• If using two clamps in tandem, you may need to use ancillary equipment, like a spreader bar;
  • Use beam clamps for vertical lifts only. (See ‘side loading’ below).

Bronze & Blue Specifications

Beam clamp applications: side loading

Standard beam clamps are designed for in-line use only. If the ID plate says to use the clamp at 0° only, do not use side-loading—use the angle that’s permitted. Beam clamps that are suitable for side loading are fairly new to the lifting industry—the IPU10 and IPU10S by Crosby, for example are meant to lift in any direction. View the Crosby IPU10 flyer and its specs here.

Universal beam clamps can be used as an anchor point to lift and pull, load at any angle up to 90° without lateral and longitudinal de-rating and for low headroom use.

Is your hardware up-to-date? We inspect, repair & certify rigging equipment:

Have your beam clamps been inspected lately? Find more information on our repair, inspection and certification services here.

Don’t worry about tracking equipment inspections—our asset management tool, CertTracker™ is a virtual lifeline to safety—and the best part? It’s free for all customers when your inspection is done by Hercules SLR.

CertTracker™ reminds you of inspection dates and timelines, helps you stay compliant with provincial and national safety standards and overall, reduces the ownership cost of your equipment.

Browse Bronze & Blue here or e-mail us at to rent a beam clamp for your next project.



Hercules SLR is part of the Hercules Group of Companies which offers a unique portfolio of businesses nationally with locations from coast to coast. Our companies provide an extensive coverage of products and services that support the success of a wide range of business sectors across Canada including the energy, oil & gas, manufacturing, construction, aerospace, infrastructure, utilities, oil and gas, mining and marine industries.

Hercules Group of Companies is comprised of: Hercules SLRHercules Machining & Millwright ServicesSpartan Industrial MarineStellar Industrial Sales and Wire Rope Atlantic.

Tips from our Brampton, ON Experts: Safe Rigging Practices


Safe rigging practices are essential to get the job done and get home in one piece. Today, we spoke to our rigging experts from our Brampton, Ontario branch—some of their clients include IMAX, Siemens, GM and Bombardier. Read on to learn more about safe rigging practices to use when rigging with wire rope slings.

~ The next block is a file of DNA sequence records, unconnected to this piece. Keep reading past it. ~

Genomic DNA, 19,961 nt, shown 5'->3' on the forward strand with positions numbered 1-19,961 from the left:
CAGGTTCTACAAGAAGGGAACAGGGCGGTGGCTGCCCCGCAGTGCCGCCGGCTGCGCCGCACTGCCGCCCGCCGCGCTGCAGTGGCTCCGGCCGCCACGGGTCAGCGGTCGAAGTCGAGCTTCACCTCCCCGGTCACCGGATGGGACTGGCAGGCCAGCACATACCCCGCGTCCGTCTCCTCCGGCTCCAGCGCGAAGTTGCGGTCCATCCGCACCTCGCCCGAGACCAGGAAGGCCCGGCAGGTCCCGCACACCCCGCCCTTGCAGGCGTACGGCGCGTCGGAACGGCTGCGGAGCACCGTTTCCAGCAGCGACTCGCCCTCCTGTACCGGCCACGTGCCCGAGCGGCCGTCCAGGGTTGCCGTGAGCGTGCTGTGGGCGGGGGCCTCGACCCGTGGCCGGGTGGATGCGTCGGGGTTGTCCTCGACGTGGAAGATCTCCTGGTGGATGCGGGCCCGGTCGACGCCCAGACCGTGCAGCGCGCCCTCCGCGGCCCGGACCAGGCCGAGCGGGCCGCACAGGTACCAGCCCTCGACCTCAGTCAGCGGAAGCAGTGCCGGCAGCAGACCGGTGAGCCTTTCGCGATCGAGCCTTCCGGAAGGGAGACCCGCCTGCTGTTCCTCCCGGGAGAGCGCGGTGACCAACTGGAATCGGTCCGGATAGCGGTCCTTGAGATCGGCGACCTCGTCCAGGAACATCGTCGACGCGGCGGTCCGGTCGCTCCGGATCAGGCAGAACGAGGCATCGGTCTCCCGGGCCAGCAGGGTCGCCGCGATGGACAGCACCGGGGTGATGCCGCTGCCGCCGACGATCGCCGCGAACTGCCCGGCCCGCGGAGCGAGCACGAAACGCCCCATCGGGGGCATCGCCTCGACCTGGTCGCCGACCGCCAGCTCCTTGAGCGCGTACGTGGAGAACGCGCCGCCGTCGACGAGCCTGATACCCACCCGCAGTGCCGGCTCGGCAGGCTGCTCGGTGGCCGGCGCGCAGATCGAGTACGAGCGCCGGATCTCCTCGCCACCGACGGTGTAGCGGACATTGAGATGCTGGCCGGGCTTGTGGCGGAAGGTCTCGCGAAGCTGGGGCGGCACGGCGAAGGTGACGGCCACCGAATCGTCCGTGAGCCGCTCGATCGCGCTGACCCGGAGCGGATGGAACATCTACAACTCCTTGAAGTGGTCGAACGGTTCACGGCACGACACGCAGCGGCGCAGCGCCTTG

What is safe rigging—or even rigging in general?

Rigging, or safe rigging is simply the movement of a mass using mechanical application, like slings and/or lifting equipment. The term ‘rigging’ also includes figuring out what lifting appliances and slings should be used and fitted to control the load (never vice versa!), and where the load should be moved to.

Safe Rigging Practices: 4 steps
  1. Identify the load and find out its weight;
  2. Find best sling for the load and select lifting gear;
  3. Ensure the route your load will travel is clear and there are no hazards present;
  4. Prepare the area where you load will land, make sure there are no obstructions.

Safe Rigging Practices: lifting with wire rope slings

Okay, so you’ve decided wire rope slings are the best sling to lift your load—but wait! Before lifting with wire rope slings, determine these 3 things:

  1. Know or determine the weight of the load;
  2. Decide the sling arrangement—consider load control, type and means of attachment;
  3. Sling length—consider available headroom, leg angle.

When executing your lift with a wire rope sling, be sure to protect the load and sling from damage at sharp corners—padding the corners is recommended. Be sure to block as needed, examine your sling before each lift and use safe operating practices. This will also help prevent common wire rope sling damage.

While operating, make sure the following happens:

  • Sling is centered in bowl of hook;
  • Each leg supports part of the load so it’s under control;
  • Sling(s) are long enough that rated load angle is accurate;
  • If using multiple slings for different, specific angles, don’t load each leg with more than is permitted;
  • Stay alert for potential snags;
  • Balance basket hitches in choker hitches to prevent slip;
  • The load doesn’t exceed the rated load of sling or components and load is within rated load of sling (avoid shock-loading);
  • Stay clear of rigging equipment and especially a suspended load;
  • The load won’t collapse or change shape/form when in contact with bumps or jerk-movements;